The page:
Bryan Caplan  

Retrospective Voting: Worse Than Chance

PRINT
Health Care Non-reform Watch... Regulation that Encouraged Her...
Voters literally know less than zero about economic policy - we would have better policies if they just voted randomly.  But people who believe in "retrospective voting models" often retort that voters' policy incompetence doesn't matter.  They don't have to understand economics; they can simply reward politicians who deliver the goods, and punish those who don't.

Sounds good.  But does it work?  Tim Harford reports on some interesting research showing that voters actually reward politicians more for prosperity that they didn't cause.  In other words, voters know less than zero about causal responsibility:

The question is, can the voters tell the difference between an incompetent government and an unlucky one? Andrew Leigh, an economist at Australian National University, thinks not. In a recent article in the Oxford Bulletin of Economics and Statistics, he looks at 268 elections held across the world between 1978 and 1999. He estimates how much of a country's economic performance is due to booms in the world economy and how much is due to competent government - and whether the voters can tell the difference.

Both matter, but as far as the voters are concerned, it is better to be a lucky government than a skillful one. For instance, a one-percentage point increase in world economic growth above the norm is associated with a hefty rise in the chance that incumbents will be re-elected - from the typical chance of 57 per cent to a more than decent 64 per cent. A stellar domestic performance, outpacing world growth by one percentage point, contributes less than half as much to the chances of being re-elected, raising them from 57 to 60 per cent.

Admittedly, things could be worse - imagine a world where voters actually punish skillful incumbents.  Compared to policy-based voting, retrospective voting is the lesser evil.  In fact, I think it's an important reason why policy isn't much worse.  Nevertheless, retrospective voting doesn't work nearly as well as its fans would have us believe.

HT: Eric Crampton


Comments and Sharing





TRACKBACKS (1 to date)
TrackBack URL: http://econlog.econlib.org/mt/mt-tb.cgi/2000
The author at The Volokh Conspiracy in a related article titled Why Voters Reward Lucky Governments More than Good Ones: writes:

    Some scholars who discount the dangers of

    [Tracked on June 26, 2009 1:31 PM]
COMMENTS (10 to date)
Alex J. writes:

Are there any voting schemes which would especially favor retrospective voting?

Zac Gochenour writes:

"In fact, I think it's an important reason why policy isn't much worse."

I think its the reason why policy isn't much worse. It is really the only tenable explanation I can think of.

Prakhar Goel writes:

"Are there any voting schemes which would especially favor retrospective voting?"

Yes: Restrict voting to the competent. Possible criteria consisting of say... the ability to solve a quadratic equation. No need to have an age limit with this system.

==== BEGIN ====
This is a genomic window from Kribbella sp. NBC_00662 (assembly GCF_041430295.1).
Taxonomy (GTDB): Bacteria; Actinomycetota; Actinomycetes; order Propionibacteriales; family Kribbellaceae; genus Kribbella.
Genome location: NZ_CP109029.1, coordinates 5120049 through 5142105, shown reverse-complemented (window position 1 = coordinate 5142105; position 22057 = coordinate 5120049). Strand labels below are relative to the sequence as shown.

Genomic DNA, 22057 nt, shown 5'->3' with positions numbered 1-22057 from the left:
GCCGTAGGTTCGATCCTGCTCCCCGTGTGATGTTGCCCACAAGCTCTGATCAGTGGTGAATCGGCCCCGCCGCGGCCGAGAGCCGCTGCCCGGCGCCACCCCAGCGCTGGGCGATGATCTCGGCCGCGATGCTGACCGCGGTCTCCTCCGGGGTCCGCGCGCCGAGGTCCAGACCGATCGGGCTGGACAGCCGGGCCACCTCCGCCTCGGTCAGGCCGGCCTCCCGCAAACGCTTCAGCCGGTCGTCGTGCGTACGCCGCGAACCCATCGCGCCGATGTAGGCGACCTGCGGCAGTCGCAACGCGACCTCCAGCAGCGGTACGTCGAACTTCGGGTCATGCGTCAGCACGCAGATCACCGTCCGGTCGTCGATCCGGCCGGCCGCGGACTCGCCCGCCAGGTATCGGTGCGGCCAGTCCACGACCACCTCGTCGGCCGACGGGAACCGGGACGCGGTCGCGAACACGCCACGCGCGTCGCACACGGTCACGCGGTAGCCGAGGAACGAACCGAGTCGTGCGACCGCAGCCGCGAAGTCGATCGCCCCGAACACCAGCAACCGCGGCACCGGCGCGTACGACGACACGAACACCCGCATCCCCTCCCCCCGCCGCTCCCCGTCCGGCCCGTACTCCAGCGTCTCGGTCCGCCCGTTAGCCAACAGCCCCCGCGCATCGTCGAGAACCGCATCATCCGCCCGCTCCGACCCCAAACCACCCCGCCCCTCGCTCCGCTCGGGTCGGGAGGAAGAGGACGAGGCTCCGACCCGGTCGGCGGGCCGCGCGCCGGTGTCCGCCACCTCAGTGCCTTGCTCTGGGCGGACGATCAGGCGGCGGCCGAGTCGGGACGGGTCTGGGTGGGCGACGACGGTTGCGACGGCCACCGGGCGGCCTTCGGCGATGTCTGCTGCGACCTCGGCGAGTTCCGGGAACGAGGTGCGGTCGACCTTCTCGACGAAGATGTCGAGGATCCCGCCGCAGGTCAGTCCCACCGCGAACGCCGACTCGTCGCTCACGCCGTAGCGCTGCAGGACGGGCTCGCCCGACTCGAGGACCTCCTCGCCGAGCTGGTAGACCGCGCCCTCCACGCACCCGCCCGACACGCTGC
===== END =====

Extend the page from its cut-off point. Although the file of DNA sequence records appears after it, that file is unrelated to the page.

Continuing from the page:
A much more through exposition is available in "The Republic of Gondour" by Mark Twain.

Carl Shulman writes:

Doesn't this just reflect that pro-growth policy within a jurisdiction often involves goring political important oxen? Voters would then reward good times equally regardless of the cause, while punishing free trade and other efficient policies.

Yancey Ward writes:

On average, I would have to conclude that the same applies to economists, present company not included, however.

frankcross writes:

I've always thought this retrospective voting was good for a different reason. Incumbents have an electoral advantage. Bad economic times counteract that, and I think it prevents political entrenchment and encourages experimentation with new policies. Carter nearly beat Reagan with a terrible economy, without this voting, Reagan may never become President.

Richard A. writes:

"Voters literally know less than zero about economic policy"

A good example would be free trade where too many voters hold the belief that restricting imports would increase the size of the GDP.

Kurbla writes:

Yes, but consumers do the same thing. If you noted that your local computer dealer sells excellent and cheap new computers, and you decided to buy one - do you reward dealer because HE did something well, or because of global improvement of technology? I guess that in 80% of cases, you bought computer because of some global technological improvement. Without such improvement, you wouldn't buy new computer even if your dealer was the world champion.

Sometimes we cannot (or we are not willing to invest effort) to recognize whether quality results from luck or competence, but in the long terms, statistics will sort it for us. So called "invisible hand."

Alex Harris writes:

Isn't there a bigger problem with retrospective voting? Policies have some short-term effects and some long-term effects and voters are much more likely to punish/reward the short-term effects. So, we get politicians trying to create apparently good short-term effects at the expense of really bad long-term outcomes. Wasteful spending is a good example of this, but there are plenty of others.

David C writes:

"Compared to policy-based voting, retrospective voting is the lesser evil."

Yep, retrospective voting is the worst system imaginable, except for all the others. Certainly adjustments can be included to compensate for the degree of randomness inherent in such a voting method, but the gigantic advantage is that retrospective voting is based on output and policy voting is based on input.

"Yes: Restrict voting to the competent. Possible criteria consisting of say... the ability to solve a quadratic equation."

Or maybe a literacy test? Never gonna happen. Thank Jim Crow for that.

Comments for this entry have been closed
Return to top